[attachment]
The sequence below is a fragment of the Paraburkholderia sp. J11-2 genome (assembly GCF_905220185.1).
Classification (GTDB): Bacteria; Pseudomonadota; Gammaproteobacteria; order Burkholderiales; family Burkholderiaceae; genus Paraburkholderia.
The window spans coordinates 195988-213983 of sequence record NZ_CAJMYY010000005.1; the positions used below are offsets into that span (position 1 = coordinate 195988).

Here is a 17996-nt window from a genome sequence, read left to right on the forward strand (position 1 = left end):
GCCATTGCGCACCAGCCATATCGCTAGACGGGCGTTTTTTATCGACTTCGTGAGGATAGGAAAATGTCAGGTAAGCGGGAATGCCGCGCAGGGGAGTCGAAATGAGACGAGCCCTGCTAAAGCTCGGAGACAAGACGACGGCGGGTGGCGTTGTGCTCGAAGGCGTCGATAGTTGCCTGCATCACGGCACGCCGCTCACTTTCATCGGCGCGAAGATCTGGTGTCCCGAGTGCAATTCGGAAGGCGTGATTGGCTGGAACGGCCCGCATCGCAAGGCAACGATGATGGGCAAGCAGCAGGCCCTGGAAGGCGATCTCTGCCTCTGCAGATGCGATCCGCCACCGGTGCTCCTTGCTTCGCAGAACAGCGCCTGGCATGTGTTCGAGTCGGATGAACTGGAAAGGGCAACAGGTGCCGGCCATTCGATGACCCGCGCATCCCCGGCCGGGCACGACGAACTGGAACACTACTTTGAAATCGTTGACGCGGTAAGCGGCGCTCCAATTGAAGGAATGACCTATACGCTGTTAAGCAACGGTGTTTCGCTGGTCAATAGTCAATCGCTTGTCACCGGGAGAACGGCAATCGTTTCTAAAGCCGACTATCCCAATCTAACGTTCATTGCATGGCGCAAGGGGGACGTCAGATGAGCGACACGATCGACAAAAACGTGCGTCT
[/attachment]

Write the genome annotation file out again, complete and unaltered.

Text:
The sequence below is a fragment of the Paraburkholderia sp. J11-2 genome (assembly GCF_905220185.1).
Classification (GTDB): Bacteria; Pseudomonadota; Gammaproteobacteria; order Burkholderiales; family Burkholderiaceae; genus Paraburkholderia.
The window spans coordinates 195988-213983 of sequence record NZ_CAJMYY010000005.1; the positions used below are offsets into that span (position 1 = coordinate 195988).

Here is a 17996-nt window from a genome sequence, read left to right on the forward strand (position 1 = left end):
GCCATTGCGCACCAGCCATATCGCTAGACGGGCGTTTTTTATCGACTTCGTGAGGATAGGAAAATGTCAGGTAAGCGGGAATGCCGCGCAGGGGAGTCGAAATGAGACGAGCCCTGCTAAAGCTCGGAGACAAGACGACGGCGGGTGGCGTTGTGCTCGAAGGCGTCGATAGTTGCCTGCATCACGGCACGCCGCTCACTTTCATCGGCGCGAAGATCTGGTGTCCCGAGTGCAATTCGGAAGGCGTGATTGGCTGGAACGGCCCGCATCGCAAGGCAACGATGATGGGCAAGCAGCAGGCCCTGGAAGGCGATCTCTGCCTCTGCAGATGCGATCCGCCACCGGTGCTCCTTGCTTCGCAGAACAGCGCCTGGCATGTGTTCGAGTCGGATGAACTGGAAAGGGCAACAGGTGCCGGCCATTCGATGACCCGCGCATCCCCGGCCGGGCACGACGAACTGGAACACTACTTTGAAATCGTTGACGCGGTAAGCGGCGCTCCAATTGAAGGAATGACCTATACGCTGTTAAGCAACGGTGTTTCGCTGGTCAATAGTCAATCGCTTGTCACCGGGAGAACGGCAATCGTTTCTAAAGCCGACTATCCCAATCTAACGTTCATTGCATGGCGCAAGGGGGACGTCAGATGAGCGACACGATCGACAAAAACGTGCGTCT